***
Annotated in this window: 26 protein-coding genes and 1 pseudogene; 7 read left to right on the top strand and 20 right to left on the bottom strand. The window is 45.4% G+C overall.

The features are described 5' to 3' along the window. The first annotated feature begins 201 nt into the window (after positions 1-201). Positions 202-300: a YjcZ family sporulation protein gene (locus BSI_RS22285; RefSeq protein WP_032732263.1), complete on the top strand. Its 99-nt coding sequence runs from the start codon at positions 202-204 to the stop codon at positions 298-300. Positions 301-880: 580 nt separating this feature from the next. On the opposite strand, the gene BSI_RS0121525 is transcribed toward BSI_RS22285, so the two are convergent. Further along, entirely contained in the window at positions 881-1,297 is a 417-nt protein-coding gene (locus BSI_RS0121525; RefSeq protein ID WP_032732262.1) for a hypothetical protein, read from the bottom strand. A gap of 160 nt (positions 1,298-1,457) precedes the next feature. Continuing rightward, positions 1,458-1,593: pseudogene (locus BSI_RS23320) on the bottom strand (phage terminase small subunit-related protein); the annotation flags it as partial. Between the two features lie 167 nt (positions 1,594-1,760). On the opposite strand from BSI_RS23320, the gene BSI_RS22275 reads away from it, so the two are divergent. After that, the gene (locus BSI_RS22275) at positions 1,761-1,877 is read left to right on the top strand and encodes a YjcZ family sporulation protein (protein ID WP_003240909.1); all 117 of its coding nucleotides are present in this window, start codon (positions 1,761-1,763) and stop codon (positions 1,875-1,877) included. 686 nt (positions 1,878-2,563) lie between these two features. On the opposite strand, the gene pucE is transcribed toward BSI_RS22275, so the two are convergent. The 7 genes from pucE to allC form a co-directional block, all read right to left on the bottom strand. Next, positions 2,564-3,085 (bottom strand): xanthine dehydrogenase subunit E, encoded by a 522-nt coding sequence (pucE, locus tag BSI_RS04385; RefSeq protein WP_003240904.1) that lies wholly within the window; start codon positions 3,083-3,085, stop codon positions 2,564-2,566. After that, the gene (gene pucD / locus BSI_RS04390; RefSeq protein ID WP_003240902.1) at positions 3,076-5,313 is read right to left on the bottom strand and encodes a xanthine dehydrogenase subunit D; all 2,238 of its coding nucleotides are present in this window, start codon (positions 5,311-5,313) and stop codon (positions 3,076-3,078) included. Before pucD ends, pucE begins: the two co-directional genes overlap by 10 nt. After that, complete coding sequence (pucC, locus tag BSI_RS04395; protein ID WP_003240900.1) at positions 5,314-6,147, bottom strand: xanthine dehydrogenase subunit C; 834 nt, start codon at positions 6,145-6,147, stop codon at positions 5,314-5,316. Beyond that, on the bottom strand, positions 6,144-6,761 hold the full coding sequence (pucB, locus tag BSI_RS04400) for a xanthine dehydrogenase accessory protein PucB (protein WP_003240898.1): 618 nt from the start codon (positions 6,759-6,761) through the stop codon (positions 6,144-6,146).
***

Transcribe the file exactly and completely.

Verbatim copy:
Annotated in this window: 26 protein-coding genes and 1 pseudogene; 7 read left to right on the top strand and 20 right to left on the bottom strand. The window is 45.4% G+C overall.

The features are described 5' to 3' along the window. The first annotated feature begins 201 nt into the window (after positions 1-201). Positions 202-300: a YjcZ family sporulation protein gene (locus BSI_RS22285; RefSeq protein WP_032732263.1), complete on the top strand. Its 99-nt coding sequence runs from the start codon at positions 202-204 to the stop codon at positions 298-300. Positions 301-880: 580 nt separating this feature from the next. On the opposite strand, the gene BSI_RS0121525 is transcribed toward BSI_RS22285, so the two are convergent. Further along, entirely contained in the window at positions 881-1,297 is a 417-nt protein-coding gene (locus BSI_RS0121525; RefSeq protein ID WP_032732262.1) for a hypothetical protein, read from the bottom strand. A gap of 160 nt (positions 1,298-1,457) precedes the next feature. Continuing rightward, positions 1,458-1,593: pseudogene (locus BSI_RS23320) on the bottom strand (phage terminase small subunit-related protein); the annotation flags it as partial. Between the two features lie 167 nt (positions 1,594-1,760). On the opposite strand from BSI_RS23320, the gene BSI_RS22275 reads away from it, so the two are divergent. After that, the gene (locus BSI_RS22275) at positions 1,761-1,877 is read left to right on the top strand and encodes a YjcZ family sporulation protein (protein ID WP_003240909.1); all 117 of its coding nucleotides are present in this window, start codon (positions 1,761-1,763) and stop codon (positions 1,875-1,877) included. 686 nt (positions 1,878-2,563) lie between these two features. On the opposite strand, the gene pucE is transcribed toward BSI_RS22275, so the two are convergent. The 7 genes from pucE to allC form a co-directional block, all read right to left on the bottom strand. Next, positions 2,564-3,085 (bottom strand): xanthine dehydrogenase subunit E, encoded by a 522-nt coding sequence (pucE, locus tag BSI_RS04385; RefSeq protein WP_003240904.1) that lies wholly within the window; start codon positions 3,083-3,085, stop codon positions 2,564-2,566. After that, the gene (gene pucD / locus BSI_RS04390; RefSeq protein ID WP_003240902.1) at positions 3,076-5,313 is read right to left on the bottom strand and encodes a xanthine dehydrogenase subunit D; all 2,238 of its coding nucleotides are present in this window, start codon (positions 5,311-5,313) and stop codon (positions 3,076-3,078) included. Before pucD ends, pucE begins: the two co-directional genes overlap by 10 nt. After that, complete coding sequence (pucC, locus tag BSI_RS04395; protein ID WP_003240900.1) at positions 5,314-6,147, bottom strand: xanthine dehydrogenase subunit C; 834 nt, start codon at positions 6,145-6,147, stop codon at positions 5,314-5,316. Beyond that, on the bottom strand, positions 6,144-6,761 hold the full coding sequence (pucB, locus tag BSI_RS04400) for a xanthine dehydrogenase accessory protein PucB (protein WP_003240898.1): 618 nt from the start codon (positions 6,759-6,761) through the stop codon (positions 6,144-6,146).